Reiter R, Robinson J. Melatonin: Your Body’s Natural Wonder Drug. Bantam Books. New York. 1995. Beale I L, Pearce N E, Booth R J, Heriot S A. Association of health problems with 50 Hz magnetic fields in human adults living near power transmission lines. J Australian Coll Nutr & Envir Med. 2001; 20:p9-12,15,30. 9 Pachner A R. Neurologic manifestations of Lyme disease, the new “great imitator”. Rev Infect Dis. 1989;11 Suppl 6:pS1482-1486. 10 Burch J B, Reif J S, Pittrat C A, Keefe T J, Yost M G. Cellular telephone use and excretion of a urinary melatonin metabolite. In: Annual review of Research in Biological Effects of electric and magnetic fields from the generation, delivery and use of electricity. San Diego. 1997; Nov. 9-13: p.52. 11 Reiter R J, Tan D X, Pappolla M A. Melatonin relieves the neural oxidative burden that contributes to dementias. Ann N Y Acad Sci. 2004; 1035:p179-196. 12 Havas M, Stetzer D. Graham/Stetzer Filters Improve Power Quality in Homes and Schools and Reduce Blood Sugar Levels in Diabetics, Multiple Sclerosis Symptoms, and Headaches. International Scientific Conference on Childhood Leukemia. 6th-10th September, London. 2004. 13 Freiburger Appeal. Umwelt.medizin.gesellschaft. 2003;p.35-36. http://www.igumed.de/images/fa_1_03.pdf 14 Cairns V, Godwin J. Post-Lyme borreliosis syndrome: a meta-analysis of reported symptoms. Int J Epidemiol. 2005;34(6):p.1340-1345. 15 Halperin J J. Prolonged Lyme disease treatment: Enough is enough. Neurology. 2008:70(13):p.986-987. 16 Sapi E. Evaluation of in-vitro antibiotic susceptibility of different morphological forms of Borrelia burgdorferi. Infection and Drug Resistance. May 2011.4(1);p.97-113. 17 ibid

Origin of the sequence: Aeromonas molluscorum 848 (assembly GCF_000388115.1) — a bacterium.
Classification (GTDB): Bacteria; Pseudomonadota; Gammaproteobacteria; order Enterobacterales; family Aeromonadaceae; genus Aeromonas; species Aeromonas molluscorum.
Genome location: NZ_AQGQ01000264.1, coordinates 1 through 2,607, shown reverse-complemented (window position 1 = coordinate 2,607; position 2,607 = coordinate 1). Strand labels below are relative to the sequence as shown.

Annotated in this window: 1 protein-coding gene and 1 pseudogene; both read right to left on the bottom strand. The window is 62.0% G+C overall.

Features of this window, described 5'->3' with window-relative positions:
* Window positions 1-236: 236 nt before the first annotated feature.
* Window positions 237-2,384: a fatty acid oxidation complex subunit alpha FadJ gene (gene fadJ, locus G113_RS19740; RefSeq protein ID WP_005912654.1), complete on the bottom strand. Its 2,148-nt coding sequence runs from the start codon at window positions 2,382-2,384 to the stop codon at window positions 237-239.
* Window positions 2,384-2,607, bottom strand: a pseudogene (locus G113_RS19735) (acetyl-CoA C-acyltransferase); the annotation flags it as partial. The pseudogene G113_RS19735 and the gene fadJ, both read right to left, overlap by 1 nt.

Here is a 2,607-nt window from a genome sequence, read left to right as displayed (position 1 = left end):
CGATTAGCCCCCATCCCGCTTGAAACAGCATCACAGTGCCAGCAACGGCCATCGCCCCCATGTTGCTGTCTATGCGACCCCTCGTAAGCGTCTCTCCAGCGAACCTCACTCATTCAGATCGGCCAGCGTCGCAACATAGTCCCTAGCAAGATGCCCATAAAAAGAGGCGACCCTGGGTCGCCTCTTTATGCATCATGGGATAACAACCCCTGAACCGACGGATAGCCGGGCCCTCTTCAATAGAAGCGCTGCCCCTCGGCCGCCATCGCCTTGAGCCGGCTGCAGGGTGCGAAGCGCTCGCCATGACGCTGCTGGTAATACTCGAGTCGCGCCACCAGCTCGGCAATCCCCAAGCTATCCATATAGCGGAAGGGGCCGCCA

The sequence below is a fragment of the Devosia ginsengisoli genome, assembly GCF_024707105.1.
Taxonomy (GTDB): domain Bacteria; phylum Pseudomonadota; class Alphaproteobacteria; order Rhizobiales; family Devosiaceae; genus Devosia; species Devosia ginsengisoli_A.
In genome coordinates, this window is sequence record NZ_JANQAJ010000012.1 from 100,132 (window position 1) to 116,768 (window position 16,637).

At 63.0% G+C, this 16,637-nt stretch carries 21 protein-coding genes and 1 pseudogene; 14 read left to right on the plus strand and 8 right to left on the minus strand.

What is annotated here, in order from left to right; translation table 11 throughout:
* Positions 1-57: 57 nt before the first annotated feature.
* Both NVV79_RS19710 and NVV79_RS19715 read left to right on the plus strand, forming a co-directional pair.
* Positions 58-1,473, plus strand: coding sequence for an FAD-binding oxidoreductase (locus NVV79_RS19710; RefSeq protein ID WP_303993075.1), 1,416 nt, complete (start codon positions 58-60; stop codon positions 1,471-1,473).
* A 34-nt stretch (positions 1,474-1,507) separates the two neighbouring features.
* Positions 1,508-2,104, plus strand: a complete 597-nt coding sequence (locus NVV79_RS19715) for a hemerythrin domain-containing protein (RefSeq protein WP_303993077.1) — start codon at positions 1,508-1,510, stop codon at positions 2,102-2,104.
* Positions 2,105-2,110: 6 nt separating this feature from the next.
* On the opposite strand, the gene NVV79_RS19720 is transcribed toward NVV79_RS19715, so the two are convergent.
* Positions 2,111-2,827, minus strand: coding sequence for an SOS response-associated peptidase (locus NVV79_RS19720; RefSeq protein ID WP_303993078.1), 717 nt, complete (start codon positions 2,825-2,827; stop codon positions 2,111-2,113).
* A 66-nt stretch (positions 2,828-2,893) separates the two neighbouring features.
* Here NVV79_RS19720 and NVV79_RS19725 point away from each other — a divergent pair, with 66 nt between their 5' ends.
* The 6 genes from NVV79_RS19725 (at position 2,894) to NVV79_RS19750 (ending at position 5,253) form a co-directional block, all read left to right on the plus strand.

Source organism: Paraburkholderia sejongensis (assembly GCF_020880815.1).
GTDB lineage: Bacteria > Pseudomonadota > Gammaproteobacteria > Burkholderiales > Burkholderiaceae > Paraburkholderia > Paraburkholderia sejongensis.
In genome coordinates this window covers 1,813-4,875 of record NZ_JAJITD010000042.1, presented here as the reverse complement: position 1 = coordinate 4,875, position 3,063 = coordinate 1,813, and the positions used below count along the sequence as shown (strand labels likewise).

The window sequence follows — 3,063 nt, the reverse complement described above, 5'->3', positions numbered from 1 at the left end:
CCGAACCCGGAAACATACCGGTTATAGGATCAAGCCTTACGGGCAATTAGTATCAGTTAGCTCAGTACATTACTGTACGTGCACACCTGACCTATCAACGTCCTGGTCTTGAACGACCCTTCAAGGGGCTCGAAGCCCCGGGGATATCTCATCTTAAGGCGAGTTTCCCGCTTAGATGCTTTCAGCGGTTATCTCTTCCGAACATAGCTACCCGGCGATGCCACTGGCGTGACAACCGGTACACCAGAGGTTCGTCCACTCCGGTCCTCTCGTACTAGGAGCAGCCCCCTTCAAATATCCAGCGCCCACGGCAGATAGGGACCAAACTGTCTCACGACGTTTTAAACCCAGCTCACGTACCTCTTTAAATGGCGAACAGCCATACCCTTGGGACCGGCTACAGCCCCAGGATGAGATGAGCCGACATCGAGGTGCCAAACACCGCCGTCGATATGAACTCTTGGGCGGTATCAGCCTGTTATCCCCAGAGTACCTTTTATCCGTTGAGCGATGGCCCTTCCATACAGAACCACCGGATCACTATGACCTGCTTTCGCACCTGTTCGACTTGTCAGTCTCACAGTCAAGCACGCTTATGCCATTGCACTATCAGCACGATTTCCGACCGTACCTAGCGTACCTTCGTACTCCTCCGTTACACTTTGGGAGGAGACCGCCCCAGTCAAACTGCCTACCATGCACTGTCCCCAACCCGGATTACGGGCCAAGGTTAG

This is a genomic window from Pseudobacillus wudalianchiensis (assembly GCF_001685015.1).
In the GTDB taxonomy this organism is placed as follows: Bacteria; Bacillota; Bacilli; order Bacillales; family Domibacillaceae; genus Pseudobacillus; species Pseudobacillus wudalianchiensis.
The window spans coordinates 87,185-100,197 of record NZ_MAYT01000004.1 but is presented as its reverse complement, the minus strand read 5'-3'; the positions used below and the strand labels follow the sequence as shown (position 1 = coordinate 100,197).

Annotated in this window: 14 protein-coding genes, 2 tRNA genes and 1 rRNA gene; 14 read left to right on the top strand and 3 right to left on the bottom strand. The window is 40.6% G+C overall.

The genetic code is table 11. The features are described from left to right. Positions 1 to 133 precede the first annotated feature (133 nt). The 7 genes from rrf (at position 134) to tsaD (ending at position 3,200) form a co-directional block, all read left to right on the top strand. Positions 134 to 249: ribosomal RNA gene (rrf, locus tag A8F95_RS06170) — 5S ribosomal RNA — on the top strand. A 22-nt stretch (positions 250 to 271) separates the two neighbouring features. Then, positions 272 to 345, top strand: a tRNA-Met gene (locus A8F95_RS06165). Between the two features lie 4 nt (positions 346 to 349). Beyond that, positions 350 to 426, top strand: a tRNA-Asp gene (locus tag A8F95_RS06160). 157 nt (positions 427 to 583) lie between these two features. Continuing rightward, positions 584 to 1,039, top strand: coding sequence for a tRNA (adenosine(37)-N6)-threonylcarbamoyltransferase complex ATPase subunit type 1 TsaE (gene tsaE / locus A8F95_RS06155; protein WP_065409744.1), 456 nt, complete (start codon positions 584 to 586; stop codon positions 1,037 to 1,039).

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Beach, R. Modern Miracle Men. US Senate Document 264. 1936.